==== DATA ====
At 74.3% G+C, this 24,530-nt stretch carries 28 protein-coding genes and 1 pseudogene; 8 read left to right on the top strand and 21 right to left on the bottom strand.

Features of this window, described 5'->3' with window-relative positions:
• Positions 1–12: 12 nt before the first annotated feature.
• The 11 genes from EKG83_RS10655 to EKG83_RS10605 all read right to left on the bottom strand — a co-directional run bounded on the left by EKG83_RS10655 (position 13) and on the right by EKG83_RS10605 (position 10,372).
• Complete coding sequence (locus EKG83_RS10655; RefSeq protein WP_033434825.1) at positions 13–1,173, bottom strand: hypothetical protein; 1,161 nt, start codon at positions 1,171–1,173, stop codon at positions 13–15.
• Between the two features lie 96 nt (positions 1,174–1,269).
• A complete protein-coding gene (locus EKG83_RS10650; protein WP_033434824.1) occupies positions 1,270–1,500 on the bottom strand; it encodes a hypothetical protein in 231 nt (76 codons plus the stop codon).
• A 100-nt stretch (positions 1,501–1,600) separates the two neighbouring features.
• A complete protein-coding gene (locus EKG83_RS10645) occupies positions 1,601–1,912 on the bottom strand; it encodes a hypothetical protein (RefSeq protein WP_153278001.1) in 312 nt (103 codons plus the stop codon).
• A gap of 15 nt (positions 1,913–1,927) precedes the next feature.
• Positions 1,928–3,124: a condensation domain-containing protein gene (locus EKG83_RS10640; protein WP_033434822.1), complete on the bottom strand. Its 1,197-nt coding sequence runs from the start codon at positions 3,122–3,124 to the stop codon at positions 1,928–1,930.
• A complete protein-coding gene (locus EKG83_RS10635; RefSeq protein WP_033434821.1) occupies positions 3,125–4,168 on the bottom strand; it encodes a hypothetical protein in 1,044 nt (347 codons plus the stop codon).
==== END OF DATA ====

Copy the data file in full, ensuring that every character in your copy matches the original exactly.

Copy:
At 74.3% G+C, this 24,530-nt stretch carries 28 protein-coding genes and 1 pseudogene; 8 read left to right on the top strand and 21 right to left on the bottom strand.

Features of this window, described 5'->3' with window-relative positions:
• Positions 1–12: 12 nt before the first annotated feature.
• The 11 genes from EKG83_RS10655 to EKG83_RS10605 all read right to left on the bottom strand — a co-directional run bounded on the left by EKG83_RS10655 (position 13) and on the right by EKG83_RS10605 (position 10,372).
• Complete coding sequence (locus EKG83_RS10655; RefSeq protein WP_033434825.1) at positions 13–1,173, bottom strand: hypothetical protein; 1,161 nt, start codon at positions 1,171–1,173, stop codon at positions 13–15.
• Between the two features lie 96 nt (positions 1,174–1,269).
• A complete protein-coding gene (locus EKG83_RS10650; protein WP_033434824.1) occupies positions 1,270–1,500 on the bottom strand; it encodes a hypothetical protein in 231 nt (76 codons plus the stop codon).
• A 100-nt stretch (positions 1,501–1,600) separates the two neighbouring features.
• A complete protein-coding gene (locus EKG83_RS10645) occupies positions 1,601–1,912 on the bottom strand; it encodes a hypothetical protein (RefSeq protein WP_153278001.1) in 312 nt (103 codons plus the stop codon).
• A gap of 15 nt (positions 1,913–1,927) precedes the next feature.
• Positions 1,928–3,124: a condensation domain-containing protein gene (locus EKG83_RS10640; protein WP_033434822.1), complete on the bottom strand. Its 1,197-nt coding sequence runs from the start codon at positions 3,122–3,124 to the stop codon at positions 1,928–1,930.
• A complete protein-coding gene (locus EKG83_RS10635; RefSeq protein WP_033434821.1) occupies positions 3,125–4,168 on the bottom strand; it encodes a hypothetical protein in 1,044 nt (347 codons plus the stop codon).